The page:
Having Continuous Integration was a must: the test suite grew so large that a complete run (RSpec + Cucumber) takes from 20 to 40 minutes on our laptops, so it was natural that the frequency of running full test suite dropped considerably within the team, which of course increases the risk of regressions.
Anyway, the dev/CI server is of course headless, no display nor X, so for some time the Cucumber tests were ran with -selenium parameter, but we all knew it was a temporary workaround (I can’t even call that a “solution”). The CI server had to get a running Firefox-Selenium stack.
It was a natural choice to go with Xvfb, the only problem remaining was setting it up and building the rest of the stack on top of it. The man responsible for administration of the dev server, Imanel, has installed Gentoo on it (despite being a Gentoo-fanboy he’s a great guy). Something I can sympathize with, considering my (and not only mine) experience with Ubuntu Server. But still if something can be done in a simple way on most of the distros, it probably cannot be done simply in Gentoo.
Installing Xvfb on Gentoo
Xvfb is basically a part of Xorg system and installing it on a display-less server is something like “installing X without X”. For that I needed some ebuild and USE-flag magic. I’ve copied (with a slight version bump to avoid collision) the latest Xorg ebuild from portage directory that was considered stable on x86, xorg-server-1.7.6.ebuild
And here are two lines the ebuild I had to change (coming from this thread Gentoo Forums) in unified diff format:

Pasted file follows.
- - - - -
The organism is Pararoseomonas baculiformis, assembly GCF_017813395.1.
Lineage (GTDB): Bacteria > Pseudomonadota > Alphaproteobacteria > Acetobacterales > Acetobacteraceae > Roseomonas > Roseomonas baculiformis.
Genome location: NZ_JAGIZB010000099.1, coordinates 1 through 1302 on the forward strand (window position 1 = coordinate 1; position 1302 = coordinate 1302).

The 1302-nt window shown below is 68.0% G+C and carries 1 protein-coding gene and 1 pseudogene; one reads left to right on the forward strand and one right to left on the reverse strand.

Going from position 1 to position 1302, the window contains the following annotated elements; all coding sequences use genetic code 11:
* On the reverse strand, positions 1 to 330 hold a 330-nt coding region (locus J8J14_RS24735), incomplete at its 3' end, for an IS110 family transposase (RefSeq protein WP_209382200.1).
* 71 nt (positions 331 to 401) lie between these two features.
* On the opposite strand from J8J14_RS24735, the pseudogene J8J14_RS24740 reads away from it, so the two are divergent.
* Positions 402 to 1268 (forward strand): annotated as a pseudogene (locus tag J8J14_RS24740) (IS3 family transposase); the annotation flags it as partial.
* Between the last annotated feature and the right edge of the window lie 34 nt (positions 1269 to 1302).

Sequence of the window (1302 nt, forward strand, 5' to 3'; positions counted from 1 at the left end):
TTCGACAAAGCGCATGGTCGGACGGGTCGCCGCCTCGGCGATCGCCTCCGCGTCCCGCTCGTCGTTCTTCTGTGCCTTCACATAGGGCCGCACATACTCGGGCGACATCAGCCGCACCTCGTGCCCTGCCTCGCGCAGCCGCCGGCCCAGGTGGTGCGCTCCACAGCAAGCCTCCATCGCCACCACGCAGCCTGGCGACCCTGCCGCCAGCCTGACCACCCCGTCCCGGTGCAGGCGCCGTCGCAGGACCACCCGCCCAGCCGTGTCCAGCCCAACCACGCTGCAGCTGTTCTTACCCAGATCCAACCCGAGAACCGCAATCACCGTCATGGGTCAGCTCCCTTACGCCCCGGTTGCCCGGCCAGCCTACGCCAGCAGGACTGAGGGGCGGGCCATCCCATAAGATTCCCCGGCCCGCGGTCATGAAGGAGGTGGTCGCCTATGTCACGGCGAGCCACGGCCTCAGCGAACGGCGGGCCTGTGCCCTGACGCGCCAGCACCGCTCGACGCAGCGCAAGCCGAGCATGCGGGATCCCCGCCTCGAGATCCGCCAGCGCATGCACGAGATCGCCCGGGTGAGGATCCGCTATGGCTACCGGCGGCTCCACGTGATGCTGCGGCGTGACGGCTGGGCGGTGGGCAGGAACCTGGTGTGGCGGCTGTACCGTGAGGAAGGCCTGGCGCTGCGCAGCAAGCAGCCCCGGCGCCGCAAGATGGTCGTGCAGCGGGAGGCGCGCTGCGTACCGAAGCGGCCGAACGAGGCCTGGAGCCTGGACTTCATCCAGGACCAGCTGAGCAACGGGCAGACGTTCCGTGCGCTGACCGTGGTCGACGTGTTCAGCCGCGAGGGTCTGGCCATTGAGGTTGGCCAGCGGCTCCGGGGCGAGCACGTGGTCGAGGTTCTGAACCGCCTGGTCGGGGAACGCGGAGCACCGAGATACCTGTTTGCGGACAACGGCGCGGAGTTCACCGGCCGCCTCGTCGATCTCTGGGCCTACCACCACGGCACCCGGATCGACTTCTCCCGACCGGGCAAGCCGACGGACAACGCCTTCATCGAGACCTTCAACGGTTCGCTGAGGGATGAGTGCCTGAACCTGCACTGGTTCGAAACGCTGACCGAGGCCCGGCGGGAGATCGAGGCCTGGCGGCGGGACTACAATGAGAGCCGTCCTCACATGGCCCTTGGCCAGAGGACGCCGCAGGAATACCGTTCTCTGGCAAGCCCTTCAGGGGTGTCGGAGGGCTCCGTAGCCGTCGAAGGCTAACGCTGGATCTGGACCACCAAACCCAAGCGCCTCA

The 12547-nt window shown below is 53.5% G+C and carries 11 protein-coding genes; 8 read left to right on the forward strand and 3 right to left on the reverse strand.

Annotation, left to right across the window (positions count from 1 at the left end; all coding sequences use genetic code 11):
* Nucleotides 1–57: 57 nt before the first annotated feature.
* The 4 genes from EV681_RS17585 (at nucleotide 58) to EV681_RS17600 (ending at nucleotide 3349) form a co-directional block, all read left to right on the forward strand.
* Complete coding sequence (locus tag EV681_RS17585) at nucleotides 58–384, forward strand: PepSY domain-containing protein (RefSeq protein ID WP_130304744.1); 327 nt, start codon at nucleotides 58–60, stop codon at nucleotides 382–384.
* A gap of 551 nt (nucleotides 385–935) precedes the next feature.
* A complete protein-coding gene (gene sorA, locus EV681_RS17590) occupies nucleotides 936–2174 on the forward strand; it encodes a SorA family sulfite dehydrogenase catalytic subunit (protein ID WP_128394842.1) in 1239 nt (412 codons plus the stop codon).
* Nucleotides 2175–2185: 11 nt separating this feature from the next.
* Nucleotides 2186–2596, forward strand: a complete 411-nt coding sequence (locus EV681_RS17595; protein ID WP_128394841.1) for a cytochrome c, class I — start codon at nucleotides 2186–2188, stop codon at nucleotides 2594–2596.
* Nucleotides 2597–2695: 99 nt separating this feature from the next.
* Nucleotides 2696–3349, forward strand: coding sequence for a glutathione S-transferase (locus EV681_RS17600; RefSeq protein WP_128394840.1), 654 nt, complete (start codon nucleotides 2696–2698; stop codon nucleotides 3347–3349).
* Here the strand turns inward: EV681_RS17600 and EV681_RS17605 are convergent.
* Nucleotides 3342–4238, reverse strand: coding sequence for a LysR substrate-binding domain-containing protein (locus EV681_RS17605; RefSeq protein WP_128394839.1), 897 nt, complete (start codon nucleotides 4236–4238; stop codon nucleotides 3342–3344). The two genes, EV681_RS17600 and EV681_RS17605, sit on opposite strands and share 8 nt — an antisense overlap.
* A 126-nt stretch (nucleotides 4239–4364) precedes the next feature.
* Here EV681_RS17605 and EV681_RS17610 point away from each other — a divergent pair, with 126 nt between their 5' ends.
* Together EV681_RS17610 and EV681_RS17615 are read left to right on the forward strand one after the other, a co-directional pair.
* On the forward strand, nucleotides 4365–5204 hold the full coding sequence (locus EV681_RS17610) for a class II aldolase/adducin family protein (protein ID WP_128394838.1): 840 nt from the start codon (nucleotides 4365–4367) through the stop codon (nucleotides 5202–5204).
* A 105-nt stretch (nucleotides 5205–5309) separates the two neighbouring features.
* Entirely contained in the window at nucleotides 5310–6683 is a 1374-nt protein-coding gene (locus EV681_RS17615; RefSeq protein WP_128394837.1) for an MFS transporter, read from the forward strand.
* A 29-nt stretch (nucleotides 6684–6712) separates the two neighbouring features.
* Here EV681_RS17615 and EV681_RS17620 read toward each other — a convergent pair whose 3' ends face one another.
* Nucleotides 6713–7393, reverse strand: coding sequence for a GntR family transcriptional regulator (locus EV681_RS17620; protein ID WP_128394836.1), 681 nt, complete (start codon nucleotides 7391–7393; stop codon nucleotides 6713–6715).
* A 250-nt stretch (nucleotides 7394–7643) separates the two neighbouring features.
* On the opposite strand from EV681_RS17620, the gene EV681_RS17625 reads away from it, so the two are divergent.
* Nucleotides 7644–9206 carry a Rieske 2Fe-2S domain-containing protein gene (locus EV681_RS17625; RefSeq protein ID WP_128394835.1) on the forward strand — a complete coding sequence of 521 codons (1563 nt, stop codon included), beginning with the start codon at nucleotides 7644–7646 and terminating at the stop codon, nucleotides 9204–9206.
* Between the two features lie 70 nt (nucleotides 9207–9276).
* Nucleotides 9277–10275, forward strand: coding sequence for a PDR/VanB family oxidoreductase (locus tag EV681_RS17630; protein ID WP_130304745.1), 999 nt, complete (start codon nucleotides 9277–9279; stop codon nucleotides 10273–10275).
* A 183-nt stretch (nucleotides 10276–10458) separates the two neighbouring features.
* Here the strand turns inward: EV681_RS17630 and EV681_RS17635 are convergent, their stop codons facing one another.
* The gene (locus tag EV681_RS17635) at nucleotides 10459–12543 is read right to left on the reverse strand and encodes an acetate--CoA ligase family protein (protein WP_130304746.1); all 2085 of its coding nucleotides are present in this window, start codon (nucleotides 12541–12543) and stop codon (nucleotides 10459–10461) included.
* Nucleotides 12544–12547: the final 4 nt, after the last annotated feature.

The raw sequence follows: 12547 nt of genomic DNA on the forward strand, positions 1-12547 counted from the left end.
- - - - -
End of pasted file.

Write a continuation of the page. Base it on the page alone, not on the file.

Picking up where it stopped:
And now installing Xvfb-exclusive X was as simple as running
Big thanks to Imanel for reviewing the ebuild, building the digest and making it click.
Running Cucumber-Selenium-Firefox trio under Xvfb
To run Xvfb and have all X-demanding applications run within it, issue these two commands:
And now everything that needs X — including Firefox — will run seamlessly. There are some scrolling/visibility issues with Selenium, that’s why I’ve allocated a larger vertical size for the Xvfb display.
And… that’s it! Withing the same screen session you can just run your Cucumber tests and see the selenium ones running and passing (preferably!). Xvfb can even let you make some screenshots of Firefox as the Selenium tests are running, but I haven’t set that up yet. I’ll probably be lazy and wait for Hubert to crack this nut.
To make it roll with Integrity, wrap the two lines above in a bash script (not ruby script, as the “&” operand won’t work) and have it ran right before the Cucumber suite itself.
Integrating it with multi-project Integrity
Every project added to Integrity should have its own instance of Xvfb, running on separate display, to avoid collision.
…rest is coming soon.